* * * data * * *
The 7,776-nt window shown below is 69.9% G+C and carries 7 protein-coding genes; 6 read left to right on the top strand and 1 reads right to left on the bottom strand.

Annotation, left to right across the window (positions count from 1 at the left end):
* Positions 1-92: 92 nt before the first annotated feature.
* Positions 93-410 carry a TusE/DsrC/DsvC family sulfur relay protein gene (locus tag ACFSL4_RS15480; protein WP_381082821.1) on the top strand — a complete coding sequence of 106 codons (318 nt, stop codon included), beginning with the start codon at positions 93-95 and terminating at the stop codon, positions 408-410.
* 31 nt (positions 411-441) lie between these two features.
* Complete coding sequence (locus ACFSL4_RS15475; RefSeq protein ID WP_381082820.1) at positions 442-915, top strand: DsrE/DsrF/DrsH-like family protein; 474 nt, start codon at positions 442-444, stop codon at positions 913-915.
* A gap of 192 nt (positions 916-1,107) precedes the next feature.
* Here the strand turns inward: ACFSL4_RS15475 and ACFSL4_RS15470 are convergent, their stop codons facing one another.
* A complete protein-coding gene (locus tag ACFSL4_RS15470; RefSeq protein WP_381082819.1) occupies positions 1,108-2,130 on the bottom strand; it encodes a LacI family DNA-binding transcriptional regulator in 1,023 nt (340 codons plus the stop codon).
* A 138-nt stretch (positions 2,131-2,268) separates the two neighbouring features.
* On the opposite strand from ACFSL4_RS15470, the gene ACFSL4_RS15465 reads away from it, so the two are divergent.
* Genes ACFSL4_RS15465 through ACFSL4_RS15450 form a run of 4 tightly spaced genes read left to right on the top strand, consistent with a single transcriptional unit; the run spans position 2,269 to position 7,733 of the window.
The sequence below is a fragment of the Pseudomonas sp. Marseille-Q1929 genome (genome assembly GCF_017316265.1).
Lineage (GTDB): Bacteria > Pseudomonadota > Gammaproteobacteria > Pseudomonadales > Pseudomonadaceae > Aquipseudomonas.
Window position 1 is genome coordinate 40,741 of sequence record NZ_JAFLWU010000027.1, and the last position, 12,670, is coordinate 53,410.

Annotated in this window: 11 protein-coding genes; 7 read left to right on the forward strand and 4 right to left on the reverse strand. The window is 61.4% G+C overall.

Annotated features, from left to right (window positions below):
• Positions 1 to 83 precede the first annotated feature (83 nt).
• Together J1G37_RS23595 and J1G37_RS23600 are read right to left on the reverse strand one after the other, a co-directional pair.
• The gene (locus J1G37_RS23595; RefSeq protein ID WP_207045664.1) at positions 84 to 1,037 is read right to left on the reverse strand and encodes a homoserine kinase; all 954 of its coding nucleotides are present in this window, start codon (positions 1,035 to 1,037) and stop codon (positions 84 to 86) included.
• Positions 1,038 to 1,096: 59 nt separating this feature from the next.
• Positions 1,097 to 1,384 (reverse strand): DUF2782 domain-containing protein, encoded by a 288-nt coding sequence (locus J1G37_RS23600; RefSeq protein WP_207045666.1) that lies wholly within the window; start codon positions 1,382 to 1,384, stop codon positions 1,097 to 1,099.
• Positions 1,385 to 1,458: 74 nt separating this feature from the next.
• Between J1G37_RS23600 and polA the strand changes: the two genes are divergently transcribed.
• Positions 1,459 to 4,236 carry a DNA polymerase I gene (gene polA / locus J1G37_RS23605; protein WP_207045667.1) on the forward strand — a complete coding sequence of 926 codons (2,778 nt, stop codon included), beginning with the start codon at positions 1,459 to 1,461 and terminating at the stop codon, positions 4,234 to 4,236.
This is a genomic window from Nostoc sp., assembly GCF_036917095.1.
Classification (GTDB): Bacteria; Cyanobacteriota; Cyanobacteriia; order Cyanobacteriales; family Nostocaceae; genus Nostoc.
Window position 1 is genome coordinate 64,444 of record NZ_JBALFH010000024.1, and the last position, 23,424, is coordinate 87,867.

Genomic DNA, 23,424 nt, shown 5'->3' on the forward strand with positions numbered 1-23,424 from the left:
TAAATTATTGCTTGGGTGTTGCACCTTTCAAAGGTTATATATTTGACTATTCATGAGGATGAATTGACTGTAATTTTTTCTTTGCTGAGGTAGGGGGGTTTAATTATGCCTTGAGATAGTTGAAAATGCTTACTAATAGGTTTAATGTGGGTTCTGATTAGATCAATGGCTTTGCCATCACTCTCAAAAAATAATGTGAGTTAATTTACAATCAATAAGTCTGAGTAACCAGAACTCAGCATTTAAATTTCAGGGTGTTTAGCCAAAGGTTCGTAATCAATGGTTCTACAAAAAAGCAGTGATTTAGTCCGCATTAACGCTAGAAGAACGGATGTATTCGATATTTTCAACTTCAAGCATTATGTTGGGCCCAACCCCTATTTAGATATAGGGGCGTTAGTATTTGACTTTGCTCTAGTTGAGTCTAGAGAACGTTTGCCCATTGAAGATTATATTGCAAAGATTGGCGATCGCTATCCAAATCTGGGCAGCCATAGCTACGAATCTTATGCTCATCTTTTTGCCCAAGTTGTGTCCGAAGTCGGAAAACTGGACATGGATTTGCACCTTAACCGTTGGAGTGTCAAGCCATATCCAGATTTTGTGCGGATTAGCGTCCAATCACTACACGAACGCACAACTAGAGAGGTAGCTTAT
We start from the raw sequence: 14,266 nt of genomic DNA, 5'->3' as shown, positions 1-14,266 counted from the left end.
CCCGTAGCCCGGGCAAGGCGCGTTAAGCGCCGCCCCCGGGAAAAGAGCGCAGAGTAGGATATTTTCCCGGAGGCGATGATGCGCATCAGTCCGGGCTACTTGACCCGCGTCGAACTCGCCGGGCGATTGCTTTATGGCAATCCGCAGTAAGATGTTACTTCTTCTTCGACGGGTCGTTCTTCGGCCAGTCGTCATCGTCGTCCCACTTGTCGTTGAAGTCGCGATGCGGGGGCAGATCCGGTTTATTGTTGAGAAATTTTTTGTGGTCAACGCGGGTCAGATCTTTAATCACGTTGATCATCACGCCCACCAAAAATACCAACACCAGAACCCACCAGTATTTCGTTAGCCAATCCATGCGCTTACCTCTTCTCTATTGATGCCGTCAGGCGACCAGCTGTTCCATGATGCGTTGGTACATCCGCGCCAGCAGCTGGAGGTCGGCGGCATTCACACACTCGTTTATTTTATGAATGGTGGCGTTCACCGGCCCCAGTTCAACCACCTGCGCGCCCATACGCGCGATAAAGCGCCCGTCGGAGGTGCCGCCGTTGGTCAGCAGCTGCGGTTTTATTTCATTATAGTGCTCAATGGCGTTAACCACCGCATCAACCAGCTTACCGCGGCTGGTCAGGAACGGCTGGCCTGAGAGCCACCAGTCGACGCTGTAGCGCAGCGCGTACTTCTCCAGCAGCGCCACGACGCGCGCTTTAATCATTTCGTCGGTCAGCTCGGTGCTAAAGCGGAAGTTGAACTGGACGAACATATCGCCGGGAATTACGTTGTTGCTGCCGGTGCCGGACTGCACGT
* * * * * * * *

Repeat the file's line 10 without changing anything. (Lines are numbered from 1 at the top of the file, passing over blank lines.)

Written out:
* A 138-nt stretch (positions 2,131-2,268) separates the two neighbouring features.